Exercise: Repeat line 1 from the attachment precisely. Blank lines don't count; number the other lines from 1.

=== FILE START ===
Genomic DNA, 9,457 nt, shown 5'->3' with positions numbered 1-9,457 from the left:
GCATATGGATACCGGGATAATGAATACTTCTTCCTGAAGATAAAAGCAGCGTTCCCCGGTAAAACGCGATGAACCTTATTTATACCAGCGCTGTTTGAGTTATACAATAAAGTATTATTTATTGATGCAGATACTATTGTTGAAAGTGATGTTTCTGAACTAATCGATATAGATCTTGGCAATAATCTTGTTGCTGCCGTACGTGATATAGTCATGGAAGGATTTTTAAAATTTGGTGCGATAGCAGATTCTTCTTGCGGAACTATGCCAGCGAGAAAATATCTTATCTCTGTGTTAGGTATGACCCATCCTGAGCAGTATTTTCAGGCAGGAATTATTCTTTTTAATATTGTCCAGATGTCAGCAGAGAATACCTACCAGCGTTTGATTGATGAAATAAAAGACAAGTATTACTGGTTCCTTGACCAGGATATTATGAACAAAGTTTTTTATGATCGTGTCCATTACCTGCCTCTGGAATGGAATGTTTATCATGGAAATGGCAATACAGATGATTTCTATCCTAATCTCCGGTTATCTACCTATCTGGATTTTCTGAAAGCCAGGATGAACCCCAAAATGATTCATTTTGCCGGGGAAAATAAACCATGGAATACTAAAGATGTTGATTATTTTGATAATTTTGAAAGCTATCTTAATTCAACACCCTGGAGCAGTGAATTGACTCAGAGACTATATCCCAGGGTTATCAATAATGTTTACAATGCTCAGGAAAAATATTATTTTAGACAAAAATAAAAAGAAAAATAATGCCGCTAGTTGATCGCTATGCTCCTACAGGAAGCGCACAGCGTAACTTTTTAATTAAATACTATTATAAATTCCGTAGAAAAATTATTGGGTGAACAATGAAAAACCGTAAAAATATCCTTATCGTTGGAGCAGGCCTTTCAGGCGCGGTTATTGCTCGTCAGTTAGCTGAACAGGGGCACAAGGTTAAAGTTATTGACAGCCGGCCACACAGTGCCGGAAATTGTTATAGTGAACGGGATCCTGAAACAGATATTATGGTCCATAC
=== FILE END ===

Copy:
Genomic DNA, 9,457 nt, shown 5'->3' with positions numbered 1-9,457 from the left: